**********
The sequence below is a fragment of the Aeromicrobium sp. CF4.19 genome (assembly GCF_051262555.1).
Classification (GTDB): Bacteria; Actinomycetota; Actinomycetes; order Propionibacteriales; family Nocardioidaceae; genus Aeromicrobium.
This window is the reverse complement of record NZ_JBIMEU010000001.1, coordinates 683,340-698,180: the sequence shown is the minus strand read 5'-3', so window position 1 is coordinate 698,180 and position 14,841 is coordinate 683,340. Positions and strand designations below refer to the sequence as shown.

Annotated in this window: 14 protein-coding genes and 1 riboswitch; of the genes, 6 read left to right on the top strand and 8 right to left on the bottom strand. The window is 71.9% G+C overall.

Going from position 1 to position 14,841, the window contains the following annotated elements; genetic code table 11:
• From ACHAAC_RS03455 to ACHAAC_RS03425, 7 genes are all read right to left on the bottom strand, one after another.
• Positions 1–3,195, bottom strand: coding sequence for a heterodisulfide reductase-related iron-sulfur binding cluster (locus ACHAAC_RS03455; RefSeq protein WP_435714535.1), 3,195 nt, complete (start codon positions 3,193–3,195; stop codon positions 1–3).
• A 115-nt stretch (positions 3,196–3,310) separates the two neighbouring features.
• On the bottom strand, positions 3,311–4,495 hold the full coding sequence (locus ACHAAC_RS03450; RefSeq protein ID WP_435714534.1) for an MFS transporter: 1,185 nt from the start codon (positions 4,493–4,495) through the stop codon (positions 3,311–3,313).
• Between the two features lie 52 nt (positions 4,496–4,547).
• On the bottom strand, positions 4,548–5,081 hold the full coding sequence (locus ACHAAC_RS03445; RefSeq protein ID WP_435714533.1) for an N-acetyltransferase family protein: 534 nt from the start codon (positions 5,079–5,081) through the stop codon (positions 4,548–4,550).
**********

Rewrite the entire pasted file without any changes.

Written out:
The sequence below is a fragment of the Aeromicrobium sp. CF4.19 genome (assembly GCF_051262555.1).
Classification (GTDB): Bacteria; Actinomycetota; Actinomycetes; order Propionibacteriales; family Nocardioidaceae; genus Aeromicrobium.
This window is the reverse complement of record NZ_JBIMEU010000001.1, coordinates 683,340-698,180: the sequence shown is the minus strand read 5'-3', so window position 1 is coordinate 698,180 and position 14,841 is coordinate 683,340. Positions and strand designations below refer to the sequence as shown.

Annotated in this window: 14 protein-coding genes and 1 riboswitch; of the genes, 6 read left to right on the top strand and 8 right to left on the bottom strand. The window is 71.9% G+C overall.

Going from position 1 to position 14,841, the window contains the following annotated elements; genetic code table 11:
• From ACHAAC_RS03455 to ACHAAC_RS03425, 7 genes are all read right to left on the bottom strand, one after another.
• Positions 1–3,195, bottom strand: coding sequence for a heterodisulfide reductase-related iron-sulfur binding cluster (locus ACHAAC_RS03455; RefSeq protein WP_435714535.1), 3,195 nt, complete (start codon positions 3,193–3,195; stop codon positions 1–3).
• A 115-nt stretch (positions 3,196–3,310) separates the two neighbouring features.
• On the bottom strand, positions 3,311–4,495 hold the full coding sequence (locus ACHAAC_RS03450; RefSeq protein ID WP_435714534.1) for an MFS transporter: 1,185 nt from the start codon (positions 4,493–4,495) through the stop codon (positions 3,311–3,313).
• Between the two features lie 52 nt (positions 4,496–4,547).
• On the bottom strand, positions 4,548–5,081 hold the full coding sequence (locus ACHAAC_RS03445; RefSeq protein ID WP_435714533.1) for an N-acetyltransferase family protein: 534 nt from the start codon (positions 5,079–5,081) through the stop codon (positions 4,548–4,550).